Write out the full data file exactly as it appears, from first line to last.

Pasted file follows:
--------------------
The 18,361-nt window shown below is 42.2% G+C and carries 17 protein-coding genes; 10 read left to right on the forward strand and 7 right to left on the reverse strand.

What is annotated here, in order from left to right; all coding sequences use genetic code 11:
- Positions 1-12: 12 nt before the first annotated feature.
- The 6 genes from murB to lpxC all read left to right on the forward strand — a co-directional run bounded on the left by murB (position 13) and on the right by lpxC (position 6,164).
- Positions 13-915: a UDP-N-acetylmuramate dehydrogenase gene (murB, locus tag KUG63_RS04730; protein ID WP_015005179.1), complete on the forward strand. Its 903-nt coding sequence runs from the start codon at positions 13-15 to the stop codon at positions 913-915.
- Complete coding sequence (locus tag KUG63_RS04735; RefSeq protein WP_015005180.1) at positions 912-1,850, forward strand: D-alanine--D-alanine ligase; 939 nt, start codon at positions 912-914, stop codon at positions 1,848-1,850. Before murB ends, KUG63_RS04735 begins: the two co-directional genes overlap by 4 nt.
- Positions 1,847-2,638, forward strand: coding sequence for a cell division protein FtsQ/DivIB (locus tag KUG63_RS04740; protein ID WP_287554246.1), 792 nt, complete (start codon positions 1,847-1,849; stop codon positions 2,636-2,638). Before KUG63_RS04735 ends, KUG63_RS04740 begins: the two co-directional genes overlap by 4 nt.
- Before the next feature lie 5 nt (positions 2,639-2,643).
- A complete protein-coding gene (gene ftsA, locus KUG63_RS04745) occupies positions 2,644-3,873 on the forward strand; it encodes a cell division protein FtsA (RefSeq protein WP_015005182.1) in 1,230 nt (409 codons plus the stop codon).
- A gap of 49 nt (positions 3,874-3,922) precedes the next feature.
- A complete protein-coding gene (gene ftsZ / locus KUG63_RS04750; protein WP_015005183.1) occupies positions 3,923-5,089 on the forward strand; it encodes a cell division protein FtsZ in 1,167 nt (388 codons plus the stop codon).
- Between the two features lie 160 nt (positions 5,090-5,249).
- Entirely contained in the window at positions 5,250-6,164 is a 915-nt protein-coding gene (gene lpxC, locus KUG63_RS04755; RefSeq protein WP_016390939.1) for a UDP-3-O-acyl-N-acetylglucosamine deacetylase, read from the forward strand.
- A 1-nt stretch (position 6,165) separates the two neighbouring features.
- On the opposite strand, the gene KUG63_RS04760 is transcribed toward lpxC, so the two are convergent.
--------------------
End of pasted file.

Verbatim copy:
The 18,361-nt window shown below is 42.2% G+C and carries 17 protein-coding genes; 10 read left to right on the forward strand and 7 right to left on the reverse strand.

What is annotated here, in order from left to right; all coding sequences use genetic code 11:
- Positions 1-12: 12 nt before the first annotated feature.
- The 6 genes from murB to lpxC all read left to right on the forward strand — a co-directional run bounded on the left by murB (position 13) and on the right by lpxC (position 6,164).
- Positions 13-915: a UDP-N-acetylmuramate dehydrogenase gene (murB, locus tag KUG63_RS04730; protein ID WP_015005179.1), complete on the forward strand. Its 903-nt coding sequence runs from the start codon at positions 13-15 to the stop codon at positions 913-915.
- Complete coding sequence (locus tag KUG63_RS04735; RefSeq protein WP_015005180.1) at positions 912-1,850, forward strand: D-alanine--D-alanine ligase; 939 nt, start codon at positions 912-914, stop codon at positions 1,848-1,850. Before murB ends, KUG63_RS04735 begins: the two co-directional genes overlap by 4 nt.
- Positions 1,847-2,638, forward strand: coding sequence for a cell division protein FtsQ/DivIB (locus tag KUG63_RS04740; protein ID WP_287554246.1), 792 nt, complete (start codon positions 1,847-1,849; stop codon positions 2,636-2,638). Before KUG63_RS04735 ends, KUG63_RS04740 begins: the two co-directional genes overlap by 4 nt.
- Before the next feature lie 5 nt (positions 2,639-2,643).
- A complete protein-coding gene (gene ftsA, locus KUG63_RS04745) occupies positions 2,644-3,873 on the forward strand; it encodes a cell division protein FtsA (RefSeq protein WP_015005182.1) in 1,230 nt (409 codons plus the stop codon).
- A gap of 49 nt (positions 3,874-3,922) precedes the next feature.
- A complete protein-coding gene (gene ftsZ / locus KUG63_RS04750; protein WP_015005183.1) occupies positions 3,923-5,089 on the forward strand; it encodes a cell division protein FtsZ in 1,167 nt (388 codons plus the stop codon).
- Between the two features lie 160 nt (positions 5,090-5,249).
- Entirely contained in the window at positions 5,250-6,164 is a 915-nt protein-coding gene (gene lpxC, locus KUG63_RS04755; RefSeq protein WP_016390939.1) for a UDP-3-O-acyl-N-acetylglucosamine deacetylase, read from the forward strand.
- A 1-nt stretch (position 6,165) separates the two neighbouring features.
- On the opposite strand, the gene KUG63_RS04760 is transcribed toward lpxC, so the two are convergent.